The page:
3 The pains of death surrounded me, and the pangs of Sheol laid hold of me; I found trouble and sorrow. 4 Then I called upon the name of the Lord: “O Lord, I implore You, deliver my soul!” 5 Gracious is the Lord, and righteous; Yes, our God is merciful. 6 The Lord preserves the simple; I was brought low, and He saved me. 7 Return to your rest, O my soul, for the Lord has dealt bountifully with you” (Psalm 116:3–7, NKJV).
Hebrew tradition ascribes Psalm 116 to Hezekiah upon his deliverance from death by Yahweh (Isa. 38). Others view it as a psalm of thanksgiving on the occasion of some other imminent peril (Spence, Pulpit Commentary, Psalms III, 70). Three attributes are ascribed to the Lord in thankful praise of His salvation from the “trouble and sorrow” of death and despair (v. 3). (1) God is gracious (v. 5). His “throne of grace” is ever accessible to our pleas for help in times of need (Heb. 4:15-16). (2) God is righteous (v. 5). He has promised to hear and answer our prayers (1 John 3:22; 5:14-15). He is upright to keep His word. (3) God is merciful (v. 5). His compassion compels Him to protect and secure us in our time of danger and doubt (Matt. 11:28-30; Heb. 13:5-6). Christians learn to cast our anxious cares upon the Lord because we know He cares for us (1 Pet. 5:6-7). God still hears us and delivers our souls from the sorrow, despair, and terror of sin and death. Our souls rest in God’s character. He will deliver us from every evil work (Phil. 4:6-7; 2 Tim. 4:17-18). “Thanks be to God, who gives us the victory through our Lord Jesus Christ” (1 Cor. 15:57). Let us rest in God and praise Him, for He has dealt bountifully with us in Christ Jesus (Ps. 116:7).
22 And the Lord spoke to Moses, saying: 23 Speak to Aaron and his sons, saying, This is the way you shall bless the children of Israel. Say to them: 24 “The Lord bless you and keep you; 25 The Lord make His face shine upon you, and be gracious to you; 26 The Lord lift up His countenance upon you, and give you peace.” (Numbers 6:22–26, NKJV)
This priestly blessing drew Israel’s attention to the presence of Jehovah and His providence over them. Israel was favored when the Lord God was with her, guarding the nation and being gracious to His people. As the sun warms the body, the face of the Lord looked mercifully in love and salvation upon the souls of His chosen ones (Psa. 27:1; 44:3). (But, the Lord’s face was turned against Israel when the nation sinned against Him, resulting in destruction and death, Deut. 31:17-18; Psa. 34:16.) This priestly blessing would remind the Israelites to keep their faith focused on the Lord God as their Provider, Protector, and Giver of peace. Surely these things have been written for our sake (1 Cor. 9:10; 10:11; Rom. 15:4). Christ’s church is the Israel of God, with Christians composing a royal priesthood (Gal. 6:16; 1 Pet. 2:9). The Lord shines down His eternal favors of grace and salvation to us, His children, compelling us to walk in the warm light of His truth (Jno. 8:12). We are “kept by the power of God through faith for salvation ready to be revealed in the last time” and inherit a blessing when we are faithful to the Lord (1 Pet. 1:5; 3:8-12).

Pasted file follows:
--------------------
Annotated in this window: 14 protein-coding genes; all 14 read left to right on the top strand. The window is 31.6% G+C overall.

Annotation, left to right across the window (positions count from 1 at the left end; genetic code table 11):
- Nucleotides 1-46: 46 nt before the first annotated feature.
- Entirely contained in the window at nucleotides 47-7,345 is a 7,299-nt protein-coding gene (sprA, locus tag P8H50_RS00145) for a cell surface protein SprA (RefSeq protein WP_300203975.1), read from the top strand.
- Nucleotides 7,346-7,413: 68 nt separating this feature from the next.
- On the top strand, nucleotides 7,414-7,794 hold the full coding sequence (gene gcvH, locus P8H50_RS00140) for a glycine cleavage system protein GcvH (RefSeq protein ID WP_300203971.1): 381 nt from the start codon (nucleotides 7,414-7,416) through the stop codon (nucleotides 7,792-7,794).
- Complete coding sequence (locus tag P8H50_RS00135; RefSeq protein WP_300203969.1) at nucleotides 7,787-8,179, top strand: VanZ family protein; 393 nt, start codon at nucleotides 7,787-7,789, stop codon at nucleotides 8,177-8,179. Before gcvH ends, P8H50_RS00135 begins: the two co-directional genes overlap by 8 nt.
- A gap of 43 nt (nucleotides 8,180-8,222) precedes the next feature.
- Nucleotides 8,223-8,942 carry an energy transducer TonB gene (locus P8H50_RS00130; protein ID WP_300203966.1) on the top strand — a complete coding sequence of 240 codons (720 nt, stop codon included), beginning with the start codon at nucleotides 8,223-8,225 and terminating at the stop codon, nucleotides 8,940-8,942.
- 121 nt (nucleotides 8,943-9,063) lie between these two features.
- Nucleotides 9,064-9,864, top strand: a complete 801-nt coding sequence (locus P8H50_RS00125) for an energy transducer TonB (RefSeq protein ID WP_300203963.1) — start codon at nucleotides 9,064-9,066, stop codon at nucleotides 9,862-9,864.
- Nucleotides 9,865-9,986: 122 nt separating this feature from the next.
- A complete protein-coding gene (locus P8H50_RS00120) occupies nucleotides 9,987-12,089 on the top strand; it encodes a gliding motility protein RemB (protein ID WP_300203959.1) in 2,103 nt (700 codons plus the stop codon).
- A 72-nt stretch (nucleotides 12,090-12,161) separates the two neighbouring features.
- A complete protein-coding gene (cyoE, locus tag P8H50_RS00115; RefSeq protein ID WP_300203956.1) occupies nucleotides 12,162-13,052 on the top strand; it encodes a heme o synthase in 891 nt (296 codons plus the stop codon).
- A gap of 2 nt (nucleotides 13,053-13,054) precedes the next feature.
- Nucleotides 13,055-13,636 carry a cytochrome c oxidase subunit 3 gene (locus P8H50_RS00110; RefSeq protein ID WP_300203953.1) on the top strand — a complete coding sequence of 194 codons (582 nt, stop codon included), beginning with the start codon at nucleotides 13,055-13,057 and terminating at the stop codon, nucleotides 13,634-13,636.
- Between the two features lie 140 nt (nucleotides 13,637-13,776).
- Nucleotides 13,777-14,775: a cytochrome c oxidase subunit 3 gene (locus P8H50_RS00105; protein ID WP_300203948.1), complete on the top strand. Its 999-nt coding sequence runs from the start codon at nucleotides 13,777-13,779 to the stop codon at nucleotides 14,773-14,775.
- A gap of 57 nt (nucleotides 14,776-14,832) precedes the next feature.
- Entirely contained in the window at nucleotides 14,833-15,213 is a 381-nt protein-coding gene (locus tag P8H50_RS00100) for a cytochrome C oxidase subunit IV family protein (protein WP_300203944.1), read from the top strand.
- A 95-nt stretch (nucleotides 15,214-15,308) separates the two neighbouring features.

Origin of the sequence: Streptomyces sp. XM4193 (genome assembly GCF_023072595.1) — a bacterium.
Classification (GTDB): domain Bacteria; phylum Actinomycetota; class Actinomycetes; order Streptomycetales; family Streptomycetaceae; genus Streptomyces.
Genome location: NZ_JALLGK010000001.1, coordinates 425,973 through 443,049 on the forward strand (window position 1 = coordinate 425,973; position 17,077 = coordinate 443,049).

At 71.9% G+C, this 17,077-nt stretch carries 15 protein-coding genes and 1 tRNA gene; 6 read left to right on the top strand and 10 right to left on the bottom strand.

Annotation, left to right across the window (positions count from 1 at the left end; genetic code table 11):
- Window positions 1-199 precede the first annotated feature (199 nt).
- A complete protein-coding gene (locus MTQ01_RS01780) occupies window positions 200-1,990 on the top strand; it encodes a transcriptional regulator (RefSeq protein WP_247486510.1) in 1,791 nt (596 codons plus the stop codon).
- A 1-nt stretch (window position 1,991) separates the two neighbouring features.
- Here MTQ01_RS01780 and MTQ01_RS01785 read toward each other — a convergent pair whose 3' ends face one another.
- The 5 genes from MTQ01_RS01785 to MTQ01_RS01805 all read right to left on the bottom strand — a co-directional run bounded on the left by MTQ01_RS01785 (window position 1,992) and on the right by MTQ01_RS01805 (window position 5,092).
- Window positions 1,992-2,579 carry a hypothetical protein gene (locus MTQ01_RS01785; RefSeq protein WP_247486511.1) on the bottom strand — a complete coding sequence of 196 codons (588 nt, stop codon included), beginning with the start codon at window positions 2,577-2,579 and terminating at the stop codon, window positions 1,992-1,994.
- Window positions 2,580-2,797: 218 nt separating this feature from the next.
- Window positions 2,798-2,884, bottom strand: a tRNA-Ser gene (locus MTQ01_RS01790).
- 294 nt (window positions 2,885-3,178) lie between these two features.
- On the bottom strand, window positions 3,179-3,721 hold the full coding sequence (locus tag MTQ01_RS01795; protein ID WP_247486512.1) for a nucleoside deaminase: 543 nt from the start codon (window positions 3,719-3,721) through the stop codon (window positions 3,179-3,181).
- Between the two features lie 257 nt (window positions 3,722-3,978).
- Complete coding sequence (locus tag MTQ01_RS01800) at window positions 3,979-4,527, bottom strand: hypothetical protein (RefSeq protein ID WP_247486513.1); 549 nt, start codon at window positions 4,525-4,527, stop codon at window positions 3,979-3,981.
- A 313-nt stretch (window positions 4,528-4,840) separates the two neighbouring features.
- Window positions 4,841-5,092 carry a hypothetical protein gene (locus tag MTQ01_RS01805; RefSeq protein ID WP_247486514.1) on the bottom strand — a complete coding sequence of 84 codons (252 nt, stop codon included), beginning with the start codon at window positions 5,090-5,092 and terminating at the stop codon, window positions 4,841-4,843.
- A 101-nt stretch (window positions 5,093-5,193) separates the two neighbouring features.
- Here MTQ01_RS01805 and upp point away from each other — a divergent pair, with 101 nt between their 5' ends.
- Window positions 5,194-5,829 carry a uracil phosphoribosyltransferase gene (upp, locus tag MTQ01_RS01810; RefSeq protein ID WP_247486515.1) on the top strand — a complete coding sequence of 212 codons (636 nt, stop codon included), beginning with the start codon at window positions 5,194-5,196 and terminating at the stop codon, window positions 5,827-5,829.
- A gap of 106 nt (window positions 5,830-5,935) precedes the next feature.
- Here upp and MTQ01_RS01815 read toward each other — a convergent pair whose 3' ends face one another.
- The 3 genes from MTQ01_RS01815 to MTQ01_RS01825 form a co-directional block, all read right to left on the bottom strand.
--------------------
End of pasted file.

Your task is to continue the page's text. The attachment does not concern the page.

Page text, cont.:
4 But in all things we commend ourselves as ministers of God: …6 by purity, by knowledge, by longsuffering, by kindness, by the Holy Spirit, by sincere love, 7 by the word of truth…” (2 Corinthians 6:4-7, NKJV)
Kindness is produced in those who are led by the Spirit of God (Galatians 5:22, 18). It is a mark of those who serve God. According to the apostle in the passage above, God is not served where kindness is absent. Kindness carries the idea of graciousness, usefulness and serviceability toward others. Like love, kindness looks outward toward others, treating them with grace. “Be kind to one another” is not a suggestion, it is a commandment of God (Ephesians 4:32). We cannot mask unkind words and deeds behind the facade of “boldly speaking the truth.” Neither does kindness prevent speaking the truth. Indeed, truth must be spoken boldly in love, not with unkind, harsh and rude words (Ephesians 4:15). Kindness comes from being “tenderhearted” – being compassionate and sympathetic toward others (Ephesians 4:32). The sin of unkindness separates Christians from God and from one another. Works of the flesh like hatred, contentions, jealousies, and outbursts of wrath display themselves in unkind words and treatment of others (Galatians 5:20). By kindness, may we always commend ourselves as ministers of God.
8 The Lord is gracious and full of compassion, slow to anger and great in mercy. 9 The Lord is good to all, and His tender mercies are over all His works. (Psalm 145:8–9, NKJV)
God embodies the fullness of grace, compassion and mercy. He is longsuffering toward sinners, for He wishes our salvation, not our eternal demise (2 Pet. 3:9; Ezek. 18:32; 1 Tim. 2:3-4). The goodness God shows us is evidence of His mercy, and is an incentive to repent of every sin we have committed against Him (Rom. 2:4). Do not take God’s “slowness to anger” as indifference, toleration or acceptance of sin; it is not. Instead, find His merciful grace through faith in His Son, Jesus Christ (Eph. 2:8-9). His anger is stirred by sin. When God’s righteous judgment comes, there will be no escape (Rom. 2:3-6). Praise God for His compassion and mercy. Honor Him for His goodness. Serve Him with a ready faith.